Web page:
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Mung bean Sprouts Nutrition facts

Mung bean sprouts are germinated mung beans. Mung sprouts are relatively low in calories but very high in quality nutrients. Nutrition scientists, hence, label them under the leafy-vegetable category for all practical purposes.

For culinary and marketing purposes, the seeds (sprouts) are permitted to grow only until the establishment of the first root (radicle), avoiding any further growth into a tiny plumule (baby greens).

Bean sprouts are also popular in the USA and Canada for their crunchy texture and nutritious profile.

Scientific name: Vigna radiata.

Mung bean sprouts
Fresh mung beans sprouts

Mung beans are tiny, green/olive-green seeds in the legume (Fabaceae) family of plants, originally from South Asia. Mung bean is an annual, branched, dicotyledonous plant that grows about 60 to 75 cm tall. It is drought tolerant; suitable for cultivation under arid conditions where a short rainy season occurs.

Pale yellow flowers appear in clusters which eventually develop into thin cylindrical pods. Pods are 6 to 10 cm in length, each having about 10 to 15 seeds.

The seed (bean) color exhibits a wide variation at maturity from being predominantly shiny green to light green, deep-green, greenish-yellow, to rarely black-mottled.

Mung seeds are free from glycosides and can be eaten raw. Sprouted seeds are crunchy in texture, gently sweeter, and go well in salads and stir-fries.

Health benefits of Mung bean Sprouts

  1. Mung bean sprouts are very nutritious and low-calorie foods. Mung sprouts carry just 30 cal/100 g in contrast with 347 cal/100 g of seeds. Their calorie-value can be compared to that of leafy-greens like spinach.

  2. Sprouted mung beans are fiber and protein-rich, low-fat and cholesterol-free food.

  3. Sprouts are totally free from glycosides and anti-nutrient compounds, unlike raw mung beans.

  4. 100 grams of mung sprouts hold 3.04 g or 5% of the recommended daily values of protein.

  5. Sprouts carry large proportions of dietary fiber for their size. Dietary fiber works as a bulk laxative that binds to cancer-causing chemicals in the colon and helps in the quick elimination of these toxic substances from the gut thus protecting colon mucosa from cancers.

  6. Dietary fiber helps in reducing blood LDL cholesterol levels by blocking the reabsorption of cholesterol-binding bile acids in the colon.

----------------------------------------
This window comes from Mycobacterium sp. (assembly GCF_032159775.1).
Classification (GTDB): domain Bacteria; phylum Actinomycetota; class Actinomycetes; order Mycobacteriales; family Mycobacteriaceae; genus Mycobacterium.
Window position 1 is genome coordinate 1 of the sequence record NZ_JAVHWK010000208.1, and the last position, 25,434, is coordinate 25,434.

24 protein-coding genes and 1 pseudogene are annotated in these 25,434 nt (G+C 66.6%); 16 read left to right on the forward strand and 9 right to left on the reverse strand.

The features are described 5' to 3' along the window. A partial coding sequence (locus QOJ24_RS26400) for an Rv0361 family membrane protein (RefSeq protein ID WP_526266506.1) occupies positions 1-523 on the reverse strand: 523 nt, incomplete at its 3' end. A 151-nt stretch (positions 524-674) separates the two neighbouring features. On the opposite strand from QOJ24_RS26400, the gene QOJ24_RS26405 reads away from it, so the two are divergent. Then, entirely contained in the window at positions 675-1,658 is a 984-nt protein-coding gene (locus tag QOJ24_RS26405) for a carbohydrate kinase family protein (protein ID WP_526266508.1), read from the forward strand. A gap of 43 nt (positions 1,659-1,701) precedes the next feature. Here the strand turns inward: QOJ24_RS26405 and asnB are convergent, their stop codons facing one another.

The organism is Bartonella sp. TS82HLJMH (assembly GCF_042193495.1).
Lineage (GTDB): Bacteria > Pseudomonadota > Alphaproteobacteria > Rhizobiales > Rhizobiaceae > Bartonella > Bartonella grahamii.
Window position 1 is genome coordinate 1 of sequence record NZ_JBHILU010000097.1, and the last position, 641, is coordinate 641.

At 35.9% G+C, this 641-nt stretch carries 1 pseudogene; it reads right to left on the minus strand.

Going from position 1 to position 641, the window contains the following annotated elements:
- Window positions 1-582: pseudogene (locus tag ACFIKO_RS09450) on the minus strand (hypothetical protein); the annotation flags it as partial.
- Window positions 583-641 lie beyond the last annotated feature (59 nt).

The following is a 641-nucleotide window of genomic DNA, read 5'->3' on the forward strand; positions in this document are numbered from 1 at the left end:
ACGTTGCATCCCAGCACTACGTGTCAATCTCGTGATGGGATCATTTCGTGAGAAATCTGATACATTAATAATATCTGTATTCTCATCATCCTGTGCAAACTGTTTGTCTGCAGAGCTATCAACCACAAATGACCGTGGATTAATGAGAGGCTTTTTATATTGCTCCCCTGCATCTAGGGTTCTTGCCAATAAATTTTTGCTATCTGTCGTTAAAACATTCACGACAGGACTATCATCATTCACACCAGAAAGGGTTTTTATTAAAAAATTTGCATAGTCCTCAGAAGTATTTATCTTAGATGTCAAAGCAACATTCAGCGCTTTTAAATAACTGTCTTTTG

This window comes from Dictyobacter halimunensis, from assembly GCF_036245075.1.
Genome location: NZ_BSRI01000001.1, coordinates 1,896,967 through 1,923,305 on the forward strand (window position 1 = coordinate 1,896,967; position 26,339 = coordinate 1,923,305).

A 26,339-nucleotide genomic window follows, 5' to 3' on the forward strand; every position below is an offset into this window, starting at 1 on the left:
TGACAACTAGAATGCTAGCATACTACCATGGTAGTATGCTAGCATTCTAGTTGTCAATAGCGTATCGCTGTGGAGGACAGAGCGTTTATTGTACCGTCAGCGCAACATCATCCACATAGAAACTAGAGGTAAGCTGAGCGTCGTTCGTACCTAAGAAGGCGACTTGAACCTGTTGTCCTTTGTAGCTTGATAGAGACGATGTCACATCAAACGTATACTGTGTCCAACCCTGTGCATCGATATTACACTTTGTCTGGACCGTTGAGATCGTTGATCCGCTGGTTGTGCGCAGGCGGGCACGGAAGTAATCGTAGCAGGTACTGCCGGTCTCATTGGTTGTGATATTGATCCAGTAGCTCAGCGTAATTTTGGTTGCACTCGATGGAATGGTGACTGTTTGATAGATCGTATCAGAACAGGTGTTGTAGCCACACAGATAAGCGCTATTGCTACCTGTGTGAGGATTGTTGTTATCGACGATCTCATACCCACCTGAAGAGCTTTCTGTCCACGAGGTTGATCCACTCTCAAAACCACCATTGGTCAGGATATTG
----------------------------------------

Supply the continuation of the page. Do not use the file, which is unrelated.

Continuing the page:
7. Mung bean sprouts digest easily and are free from gluten. As gluten-free food alternatives, the sprouts well received in gluten-allergy and celiac disease patients.

  8. Whole as well as sprouts carry good amounts of B-complex vitamins, especially folates, thiamin, pyridoxine, pantothenic acid, riboflavin, and niacin. Most of these vitamins work as co-factors for the enzymes in carbohydrate, protein, and fat metabolism.

  9. Germination enhances folate levels in the sprouted mung beans. Folate, together with vitamin B-12, is one of the essential co-factors for DNA synthesis and cell division. Adequate folate in the diet around conception and during pregnancy may help prevent neural tube defects in the babies.

  10. While dry mungbeans hold 4.8 mg or 8% of DV of vitamin-C, sprouts carry several folds(13.2 mg or 22% of DV) more of this vitamin.

  11. Vitamin-C is a water-soluble antioxidant that helps in boosting immunity, and fight against the oxygen-induced free radicals in the human body.

  12. Furthermore, they are incredible sources of several essential minerals. 100 g of sprouts hold relatively good levels of copper, iron, manganese, phosphorus, selenium, calcium, and zinc.

  13. Moreover, they are also very good sources of potassium. 100 grams hold, 149 mg or 3% of DI values. Potassium is present inside cells and body fluids, which counters the pressing effects of sodium on the heart and thereby decreases blood pressure.

See the table below for in-depth analysis of nutrients:

Mung bean sprouts nutrition profile, raw, values per 100 g. (Source: USDA National Nutrient data base).

Principle Nutrient Value % of DA
Bean type Raw, seeds Sprouts Raw, seeds Sprouts